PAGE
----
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Publication Date
1 September 2020

Budgets for Decadal Variability in Pacific Ocean Heat Content

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By comparing the relative contributions of surface heat flux and ocean dynamics to changes in OHC for different phases of IPO, we try to identify the underlying physical processes involved. Our results suggest that during IPO phase transitions, changes of 0-300-meter OHC across the northern extra-tropical Pacific are positively contributed by both surface heat flux and oceanic heat transport. By contrast, oceanic heat transport appears to drive the OHC changes in equatorial Pacific whereas surface heat flux acts as a damping term. During a positive phase of IPO, weakened wind-driven circulation acts to increase the OHC in the equatorial Pacific while the enhanced evaporation acts to damp OHC anomalies. In the Kuroshio-Oyashio Extension region, a dipole anomaly of zonal heat advection amplifies an OHC dipole anomaly that moves eastward, while strong turbulent heat fluxes act to dampen this OHC anomaly. In the northern subtropical Pacific, both the weakened evaporation and the downstream advection of the OHC anomaly near Kuroshio extension contributes to the OHC increase from a positive to negative IPO phase. For the northern subpolar Pacific, both surface heat flux and enhanced meridional advection contribute to the positive OHC anomalies during the positive IPO phase.


The mechanisms mentioned here may vary for other models and may also differ from those in observations. Due to the lack of systematic observational data, it is nearly impossible to do a similar type of analysis using observed data. Therefore it is important to investigate whether the same mechanism is at work for other coupled models, such as the models participating in the Coupled Model Intercomparison Project phase 5 (CMIP5) or phase 6 (CMIP6). Potentially similar analysis can be done to the ocean data simulation products, such as ECCO reanalysis data.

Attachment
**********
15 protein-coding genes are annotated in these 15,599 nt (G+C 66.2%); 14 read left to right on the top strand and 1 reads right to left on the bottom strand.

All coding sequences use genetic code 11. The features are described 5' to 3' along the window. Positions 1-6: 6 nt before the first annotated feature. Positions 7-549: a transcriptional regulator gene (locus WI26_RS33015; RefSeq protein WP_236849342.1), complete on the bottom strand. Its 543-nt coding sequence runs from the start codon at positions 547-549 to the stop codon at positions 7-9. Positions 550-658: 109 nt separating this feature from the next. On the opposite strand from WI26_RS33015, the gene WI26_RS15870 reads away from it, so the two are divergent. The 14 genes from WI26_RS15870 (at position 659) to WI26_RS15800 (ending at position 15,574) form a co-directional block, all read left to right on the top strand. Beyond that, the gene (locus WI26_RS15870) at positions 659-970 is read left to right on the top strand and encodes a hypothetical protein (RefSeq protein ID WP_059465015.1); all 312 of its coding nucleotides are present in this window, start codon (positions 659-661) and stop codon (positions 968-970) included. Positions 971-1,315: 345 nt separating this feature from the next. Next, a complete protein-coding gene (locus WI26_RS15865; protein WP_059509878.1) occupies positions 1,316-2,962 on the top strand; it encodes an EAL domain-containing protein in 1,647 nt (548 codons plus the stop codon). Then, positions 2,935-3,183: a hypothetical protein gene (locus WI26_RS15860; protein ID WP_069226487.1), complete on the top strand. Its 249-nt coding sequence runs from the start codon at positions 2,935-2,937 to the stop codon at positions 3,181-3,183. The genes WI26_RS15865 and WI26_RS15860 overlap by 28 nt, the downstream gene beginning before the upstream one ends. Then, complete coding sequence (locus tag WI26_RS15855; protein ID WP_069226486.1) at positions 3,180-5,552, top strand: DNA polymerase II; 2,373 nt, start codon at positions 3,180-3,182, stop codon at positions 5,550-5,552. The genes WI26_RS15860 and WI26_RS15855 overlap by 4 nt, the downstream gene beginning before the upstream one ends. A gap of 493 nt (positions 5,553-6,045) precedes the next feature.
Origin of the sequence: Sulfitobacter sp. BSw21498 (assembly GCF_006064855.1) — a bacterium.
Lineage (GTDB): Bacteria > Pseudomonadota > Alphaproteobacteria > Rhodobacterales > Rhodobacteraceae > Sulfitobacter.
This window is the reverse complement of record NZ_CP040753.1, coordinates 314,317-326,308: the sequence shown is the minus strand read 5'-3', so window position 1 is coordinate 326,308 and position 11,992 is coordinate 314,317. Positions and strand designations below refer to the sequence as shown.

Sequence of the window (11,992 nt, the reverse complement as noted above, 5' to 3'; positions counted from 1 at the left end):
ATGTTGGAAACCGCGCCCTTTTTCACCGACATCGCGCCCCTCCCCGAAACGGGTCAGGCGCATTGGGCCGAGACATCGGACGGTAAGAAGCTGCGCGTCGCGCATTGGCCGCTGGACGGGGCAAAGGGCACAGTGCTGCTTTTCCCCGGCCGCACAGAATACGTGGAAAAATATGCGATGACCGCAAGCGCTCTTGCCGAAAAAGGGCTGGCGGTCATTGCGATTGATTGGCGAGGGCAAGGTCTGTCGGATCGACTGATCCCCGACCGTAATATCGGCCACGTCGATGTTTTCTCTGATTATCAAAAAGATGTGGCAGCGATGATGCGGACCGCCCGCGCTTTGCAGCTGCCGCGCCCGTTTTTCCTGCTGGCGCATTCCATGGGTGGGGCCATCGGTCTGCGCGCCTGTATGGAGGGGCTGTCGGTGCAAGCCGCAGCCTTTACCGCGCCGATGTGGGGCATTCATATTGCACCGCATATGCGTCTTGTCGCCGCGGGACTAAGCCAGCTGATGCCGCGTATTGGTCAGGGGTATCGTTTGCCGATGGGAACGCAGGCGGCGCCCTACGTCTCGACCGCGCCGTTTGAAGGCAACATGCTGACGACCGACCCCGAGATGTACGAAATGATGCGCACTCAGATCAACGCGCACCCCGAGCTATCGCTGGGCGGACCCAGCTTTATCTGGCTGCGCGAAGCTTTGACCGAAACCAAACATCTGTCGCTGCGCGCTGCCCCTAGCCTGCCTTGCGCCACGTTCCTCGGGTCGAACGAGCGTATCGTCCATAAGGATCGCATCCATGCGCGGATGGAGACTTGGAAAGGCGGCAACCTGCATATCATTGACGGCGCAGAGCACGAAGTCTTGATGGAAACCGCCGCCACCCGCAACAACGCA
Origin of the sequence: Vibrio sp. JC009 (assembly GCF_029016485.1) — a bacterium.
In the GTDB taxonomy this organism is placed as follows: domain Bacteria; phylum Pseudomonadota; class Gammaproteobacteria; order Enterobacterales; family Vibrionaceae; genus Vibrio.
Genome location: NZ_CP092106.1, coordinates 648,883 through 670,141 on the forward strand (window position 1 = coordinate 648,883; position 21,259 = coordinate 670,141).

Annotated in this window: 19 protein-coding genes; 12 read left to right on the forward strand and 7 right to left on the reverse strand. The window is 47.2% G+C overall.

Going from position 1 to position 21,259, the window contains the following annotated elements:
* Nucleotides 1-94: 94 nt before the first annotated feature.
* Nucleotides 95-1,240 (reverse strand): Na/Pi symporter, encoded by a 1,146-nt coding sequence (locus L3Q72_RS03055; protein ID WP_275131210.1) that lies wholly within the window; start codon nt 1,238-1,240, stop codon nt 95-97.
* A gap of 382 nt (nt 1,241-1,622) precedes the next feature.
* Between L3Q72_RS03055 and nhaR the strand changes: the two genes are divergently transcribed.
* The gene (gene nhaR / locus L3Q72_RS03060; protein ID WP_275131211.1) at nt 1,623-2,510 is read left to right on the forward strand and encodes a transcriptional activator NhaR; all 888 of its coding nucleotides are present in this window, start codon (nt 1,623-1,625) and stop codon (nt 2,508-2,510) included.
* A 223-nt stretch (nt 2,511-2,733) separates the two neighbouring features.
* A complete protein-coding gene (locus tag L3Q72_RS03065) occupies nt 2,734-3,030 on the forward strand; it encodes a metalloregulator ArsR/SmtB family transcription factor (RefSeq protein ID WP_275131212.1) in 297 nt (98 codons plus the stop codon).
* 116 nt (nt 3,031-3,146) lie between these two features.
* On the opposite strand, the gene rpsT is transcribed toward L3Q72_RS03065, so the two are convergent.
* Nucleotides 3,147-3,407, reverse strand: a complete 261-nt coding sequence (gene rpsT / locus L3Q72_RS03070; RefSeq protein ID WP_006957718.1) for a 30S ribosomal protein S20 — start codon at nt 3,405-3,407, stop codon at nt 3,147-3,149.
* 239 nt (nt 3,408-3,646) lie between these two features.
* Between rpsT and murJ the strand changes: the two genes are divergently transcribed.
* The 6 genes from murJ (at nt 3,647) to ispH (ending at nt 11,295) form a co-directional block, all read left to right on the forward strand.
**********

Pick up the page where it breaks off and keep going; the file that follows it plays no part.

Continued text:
We investigate the influence of the IPO on the time evolution of OHC and the related heat budget in the Pacific Ocean using a CESM1 preindustrial control simulation. Based on the model-simulated IPO frequency, we construct a 25-year non-overlapping ensemble composite for both OHC distribution and heat budget analysis around the composite positive IPO peak in order to examine the underlying physical processes affecting the OHC changes during IPO phase transitions and at IPO positive/negative peaks. Specifically, we assess the relative role of surface heat flux and oceanic heat transport in the temporal evolution of OHC distribution in the Pacific Ocean.

Around the positive IPO peak year, the pattern of OHC anomalies in the upper 300-meter layer shows a similar structure to SST anomalies in a typical climatological positive IPO mean state, with positive OHC anomalies over the equatorial Pacific and subpolar North Pacific, and negative anomalies over the subtropical North/South Pacific. In the Kuroshio-Oyashio Extension region, a dipole pattern of OHC anomalies (negative in the north and positive in the south) may represent a shift in the position of the Kuroshio Current under different phases of the IPO. During the IPO phase transition from positive to negative, this dipole pattern enhances and move eastward. However, during the IPO phase transition from negative to positive, the enhancement and eastward movement of this dipole pattern are not as clear.

Point of Contact
Aixue Hu
National Center for Atmospheric Research (NCAR)
Funding Program Area(s)